Date Tags D3 / Maps

By previous posts, I have shown how to create a map of Sweden, get meteorological observations from SMHI and visualize this on a map. What is lacking, is some decorations and interactions with the map.

In this post I'll explain how to add a legend, show tool tip when hoovering the mouse above the map and some other miscellaneous tasks.

Adding a legend

This is straightforward using a D3 library: d3-legend.js. Use this by downloading in the html file such as:

<script src=""></script>

Then I use the library like this

let legendLinear = d3.legend.color()

Above, I'm using an array variable colors (see part 3 or below) to determine how many legend cells that should be used. The orientation is vertical.

Map with legend

The next thing I want to add is tooltip that pops up when I move the mouse over the map. It should show the name of the station and the value of the observation. To do this I will be using bootstrap. Bootstrap is used to build responsive web-pages, meaning that the web-page renders well on a variety of devices, ie screen sizes. Included is support for tooltips. The javascript code looks like so

function showTooltip(d) {
    let element = d3.selectAll(".dot" +;

        placement: 'auto top',
        container: '#chart',
        trigger: 'manual',
        html: true,
        content: function () {
            return "<span style='font-size: 12px; text-align: center;'>" +
                d.point.station + ": " +
                d.point.val + "</span>";

function removeTooltip() {
    $('.popover').each(function () {

        .attr("clip-path", "url(#swe-clip)")
        .attr("fill", function (d) {
            return colors(d.point.val)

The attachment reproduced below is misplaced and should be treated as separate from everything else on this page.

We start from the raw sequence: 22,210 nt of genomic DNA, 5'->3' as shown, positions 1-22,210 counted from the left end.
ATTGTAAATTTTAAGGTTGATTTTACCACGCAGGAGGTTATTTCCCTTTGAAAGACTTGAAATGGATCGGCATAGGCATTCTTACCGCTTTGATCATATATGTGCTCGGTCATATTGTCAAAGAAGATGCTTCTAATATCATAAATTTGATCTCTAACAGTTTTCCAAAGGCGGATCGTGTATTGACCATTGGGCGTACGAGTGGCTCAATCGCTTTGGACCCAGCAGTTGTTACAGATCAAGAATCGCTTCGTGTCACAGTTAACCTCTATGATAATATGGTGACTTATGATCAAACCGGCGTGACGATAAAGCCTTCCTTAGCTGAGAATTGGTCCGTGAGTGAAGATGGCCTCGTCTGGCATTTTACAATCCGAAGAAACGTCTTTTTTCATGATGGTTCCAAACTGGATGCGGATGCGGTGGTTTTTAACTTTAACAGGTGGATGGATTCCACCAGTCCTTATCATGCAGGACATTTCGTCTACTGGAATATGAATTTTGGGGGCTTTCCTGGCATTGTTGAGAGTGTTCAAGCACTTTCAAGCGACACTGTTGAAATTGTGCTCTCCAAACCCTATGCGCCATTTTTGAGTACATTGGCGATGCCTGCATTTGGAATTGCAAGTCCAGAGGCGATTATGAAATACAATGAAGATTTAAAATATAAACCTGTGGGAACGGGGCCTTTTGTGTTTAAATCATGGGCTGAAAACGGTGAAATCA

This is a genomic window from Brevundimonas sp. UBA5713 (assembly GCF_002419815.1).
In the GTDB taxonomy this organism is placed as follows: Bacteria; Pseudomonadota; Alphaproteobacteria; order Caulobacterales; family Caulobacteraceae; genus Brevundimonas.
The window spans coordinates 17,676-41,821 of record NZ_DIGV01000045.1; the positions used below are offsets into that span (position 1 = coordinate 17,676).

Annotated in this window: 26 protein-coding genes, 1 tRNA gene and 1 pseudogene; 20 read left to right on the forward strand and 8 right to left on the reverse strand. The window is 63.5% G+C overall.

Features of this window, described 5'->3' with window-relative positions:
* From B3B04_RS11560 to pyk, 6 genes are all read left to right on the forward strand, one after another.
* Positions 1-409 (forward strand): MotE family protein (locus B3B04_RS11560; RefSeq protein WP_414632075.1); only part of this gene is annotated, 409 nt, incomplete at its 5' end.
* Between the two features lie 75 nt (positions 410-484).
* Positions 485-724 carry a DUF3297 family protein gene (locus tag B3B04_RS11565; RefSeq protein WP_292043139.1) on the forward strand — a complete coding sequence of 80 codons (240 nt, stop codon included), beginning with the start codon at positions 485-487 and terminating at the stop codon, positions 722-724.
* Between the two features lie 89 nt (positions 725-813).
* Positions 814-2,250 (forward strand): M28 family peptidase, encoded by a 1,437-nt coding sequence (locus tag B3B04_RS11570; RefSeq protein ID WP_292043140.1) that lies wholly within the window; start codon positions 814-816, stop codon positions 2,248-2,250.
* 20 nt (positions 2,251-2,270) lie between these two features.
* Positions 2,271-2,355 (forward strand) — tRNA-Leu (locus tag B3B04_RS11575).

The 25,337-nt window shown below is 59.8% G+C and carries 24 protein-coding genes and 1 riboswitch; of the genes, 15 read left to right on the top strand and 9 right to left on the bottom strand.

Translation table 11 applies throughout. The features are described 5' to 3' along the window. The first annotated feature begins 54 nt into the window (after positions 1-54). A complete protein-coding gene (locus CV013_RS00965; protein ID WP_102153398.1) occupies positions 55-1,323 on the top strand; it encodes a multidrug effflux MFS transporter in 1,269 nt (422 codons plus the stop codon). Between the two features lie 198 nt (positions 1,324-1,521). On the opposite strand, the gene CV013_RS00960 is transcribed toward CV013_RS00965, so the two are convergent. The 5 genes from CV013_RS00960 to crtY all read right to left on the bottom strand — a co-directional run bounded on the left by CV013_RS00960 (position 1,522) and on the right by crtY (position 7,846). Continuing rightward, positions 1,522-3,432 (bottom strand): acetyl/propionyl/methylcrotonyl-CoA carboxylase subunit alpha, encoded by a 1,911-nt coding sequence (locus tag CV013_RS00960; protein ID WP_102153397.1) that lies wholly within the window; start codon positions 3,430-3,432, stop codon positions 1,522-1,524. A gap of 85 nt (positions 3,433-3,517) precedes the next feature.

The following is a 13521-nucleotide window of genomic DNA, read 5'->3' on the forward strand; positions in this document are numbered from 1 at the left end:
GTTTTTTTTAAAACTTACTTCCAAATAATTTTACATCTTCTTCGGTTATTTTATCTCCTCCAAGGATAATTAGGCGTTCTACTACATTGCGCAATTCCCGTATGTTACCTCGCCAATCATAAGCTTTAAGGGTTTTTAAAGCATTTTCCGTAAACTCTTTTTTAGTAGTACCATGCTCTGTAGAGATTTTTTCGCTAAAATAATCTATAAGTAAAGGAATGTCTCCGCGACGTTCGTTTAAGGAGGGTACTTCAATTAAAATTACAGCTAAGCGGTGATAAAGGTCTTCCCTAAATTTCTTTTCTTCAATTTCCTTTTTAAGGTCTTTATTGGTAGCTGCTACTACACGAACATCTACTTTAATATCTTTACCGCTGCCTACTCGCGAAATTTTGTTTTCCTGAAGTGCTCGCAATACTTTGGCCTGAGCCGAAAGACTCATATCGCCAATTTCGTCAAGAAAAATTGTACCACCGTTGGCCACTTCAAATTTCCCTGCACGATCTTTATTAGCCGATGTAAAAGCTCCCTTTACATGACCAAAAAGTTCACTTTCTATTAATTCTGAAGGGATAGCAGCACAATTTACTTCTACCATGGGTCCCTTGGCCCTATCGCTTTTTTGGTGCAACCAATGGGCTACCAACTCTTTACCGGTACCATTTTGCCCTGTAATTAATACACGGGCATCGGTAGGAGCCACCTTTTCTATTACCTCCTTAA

.attr("d", function (d) {
            return "M" + d.join("L") + "Z";
        .attr("style", function (d) {
            return "stroke: " + colors(d.point.val)
        .on('mouseover', showTooltip)
        .on('mouseout', removeTooltip);

        .attr("class", function (d) {
            return "dot" +;
        .style("fill", function (d) {
            return "none";
        .attr("cx", function (d) {
            return d.x
        .attr("cy", function (d) {
            return d.y
        .attr("r", function (d) {
            return 1

In the <head> section, include this to have access to bootstrap.

<link rel="stylesheet" href="">
<script src=""></script>

Some comments on the javascript for tooltip

  • The voronoi diagram (or mapping of Sweden) is extended with two events mouseover and mouseout where showTooltip and RemoveTooltip are called respectively.

  • showTooltip first selects the element with the unique id "dotN" (N = 1, 2, 3, ...) then calls the popover function with relevant parameter values. The content parameter generates HTML code with the actual values for the station name and observation, through the "d" parameter.

  • removeTooltip removes the tooltip (obviously...) when the mouse is moved outside focus.

  • The trick here is the unique "dotN". This is generated in the last part of the javascript code. To the "class" attribute I generate the string "dot" and the add a number. Remember the javascript code for "get_values" as shown in part 3 of these blog postings? It is shown below. In that code I generate a "nr" field in the resulting element. Now I am using this to create the unique "dotN".

    Ok, why?

    Well, we need it in the showToolTip and it will position the tooltip popup at the right place in the map. In the code, I actually draw a small circle at the [x, y] coordinates, which is the projected longitude/latitude values of the station making the observation. However, I draw the circle with the same background color as the voronoi cell so they are invisible. To show them as a back dot on the map, simply change return value of the fill style-attribute to "black". (The actual reason for drawing a circle for the metereological station invisble, is that I later on want to dynamically - at user interaction - turn them on/off). Here is the get_values code as stated in part 3.

function get_values(key) {
    let lst = [];
    let max_val = min_val = weather[key][0].val;

    for (let stn = 0; stn < weather[key].length; stn++) {
        if (weather[key][stn].active) {
            // Transform coordinates according to the selected projection\
            let xy = projection([weather[key][stn].lon, weather[key][stn].lat]);
                x: xy[0],
                y: xy[1],
                station: weather[key][stn].station,
                val: weather[key][stn].val,
                nr: stn.toString()
            max_val = Math.max(max_val, weather[key][stn].val);
            min_val = Math.min(min_val, weather[key][stn].val);
    return {key: key, val: lst, max: max_val, min: min_val, date:};

The complete listing is here